Do Harvard’s Econ Students Have a Point?

By Stephanie Kelton

Two days ago, a group of students at Harvard University submitted the following letter to their econ prof — Greg Mankiw – just before they got up and walked out of his introductory econ class.  In the letter,  Professor Mankiw’s students say, “If Harvard fails to equip its students with a broad and critical understanding of economics, their actions are likely to harm the global financial system. The last five years of economic turmoil have been proof enough of this.”
These students are clearly aware of the harm that economist scan do when they’re employing faulty models that rest on faith-based (theoclassical) assumptions to dispense policy advice in the real world.  See, for example:
The students who drafted this letter understand that many of their cohorts will go on to hold influential positions as a policy advisors, and they’re asking for the kind of training that will help them avoid these kinds of harmful errors.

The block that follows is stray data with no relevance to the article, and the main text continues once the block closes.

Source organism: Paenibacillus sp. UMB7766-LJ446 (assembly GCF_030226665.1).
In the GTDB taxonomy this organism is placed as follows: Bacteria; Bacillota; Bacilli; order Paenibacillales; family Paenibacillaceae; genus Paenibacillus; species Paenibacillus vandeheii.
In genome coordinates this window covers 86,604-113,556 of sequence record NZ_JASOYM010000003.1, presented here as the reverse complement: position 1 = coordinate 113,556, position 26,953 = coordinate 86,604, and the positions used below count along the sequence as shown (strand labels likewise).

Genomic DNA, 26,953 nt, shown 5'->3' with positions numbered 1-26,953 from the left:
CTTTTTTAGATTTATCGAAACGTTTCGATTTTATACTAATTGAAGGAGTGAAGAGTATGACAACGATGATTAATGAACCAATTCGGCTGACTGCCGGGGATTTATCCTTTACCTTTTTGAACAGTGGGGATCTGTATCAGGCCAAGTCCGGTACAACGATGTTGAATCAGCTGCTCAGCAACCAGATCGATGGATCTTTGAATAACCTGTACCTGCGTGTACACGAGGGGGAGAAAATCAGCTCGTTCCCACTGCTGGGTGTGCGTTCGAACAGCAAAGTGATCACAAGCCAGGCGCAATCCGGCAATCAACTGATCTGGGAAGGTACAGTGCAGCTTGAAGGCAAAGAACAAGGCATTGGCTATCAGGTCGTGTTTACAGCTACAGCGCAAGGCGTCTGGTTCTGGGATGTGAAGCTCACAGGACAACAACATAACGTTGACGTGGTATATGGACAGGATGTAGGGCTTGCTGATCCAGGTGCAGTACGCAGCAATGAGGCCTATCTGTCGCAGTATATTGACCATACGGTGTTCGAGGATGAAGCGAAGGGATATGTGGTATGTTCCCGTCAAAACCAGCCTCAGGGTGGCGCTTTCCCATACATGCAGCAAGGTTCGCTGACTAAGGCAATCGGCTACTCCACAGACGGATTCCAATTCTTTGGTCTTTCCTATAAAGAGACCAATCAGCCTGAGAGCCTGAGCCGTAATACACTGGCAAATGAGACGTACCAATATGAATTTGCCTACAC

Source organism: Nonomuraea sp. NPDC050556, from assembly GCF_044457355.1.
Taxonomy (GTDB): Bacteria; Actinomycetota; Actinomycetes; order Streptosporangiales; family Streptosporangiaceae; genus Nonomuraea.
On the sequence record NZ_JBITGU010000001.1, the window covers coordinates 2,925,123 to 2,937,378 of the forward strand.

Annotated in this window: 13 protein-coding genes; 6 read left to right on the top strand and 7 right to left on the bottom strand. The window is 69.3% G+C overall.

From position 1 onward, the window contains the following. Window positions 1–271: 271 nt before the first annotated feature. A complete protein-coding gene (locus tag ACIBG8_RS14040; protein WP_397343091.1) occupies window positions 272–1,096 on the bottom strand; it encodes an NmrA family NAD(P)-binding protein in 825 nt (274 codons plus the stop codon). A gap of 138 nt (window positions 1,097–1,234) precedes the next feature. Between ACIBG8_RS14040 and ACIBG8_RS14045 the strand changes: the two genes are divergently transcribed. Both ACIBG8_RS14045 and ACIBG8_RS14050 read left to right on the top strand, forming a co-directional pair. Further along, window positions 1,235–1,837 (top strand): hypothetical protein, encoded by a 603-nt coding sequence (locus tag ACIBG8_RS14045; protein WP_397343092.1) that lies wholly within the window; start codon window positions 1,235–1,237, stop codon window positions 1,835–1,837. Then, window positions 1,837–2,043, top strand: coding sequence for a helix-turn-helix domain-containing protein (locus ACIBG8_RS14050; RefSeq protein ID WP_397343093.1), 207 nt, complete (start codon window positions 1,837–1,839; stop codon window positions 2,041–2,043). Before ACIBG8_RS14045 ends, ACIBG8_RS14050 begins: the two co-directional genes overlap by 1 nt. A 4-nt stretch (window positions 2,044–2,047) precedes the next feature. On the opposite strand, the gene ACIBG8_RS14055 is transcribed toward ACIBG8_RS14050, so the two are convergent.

The global financial crisis — which almost no mainstream economist was able to predict — dealt an embarrassing blow to the profession. It also exposed the incestuous and unethical relationship that exists between the corporate world and some of our most noted academics.  See, for example:
What about Professor Mankiw?  Let me just quote from something he wrote in 1993:
“[I]t would be irrational for operators of the savings and loans not to loot …. an owner of a savings and loan who is taking excess risks, hoping that they pay off and make him rich. It is only prudent for him to loot as much as he can, because he knows that his gambles might not payoff.” 
And so, according to Professor Mankiw, if you have an incentive to defraud and you resist doing so you are not moral, but crazed.

Perhaps this is what has some students so concerned.

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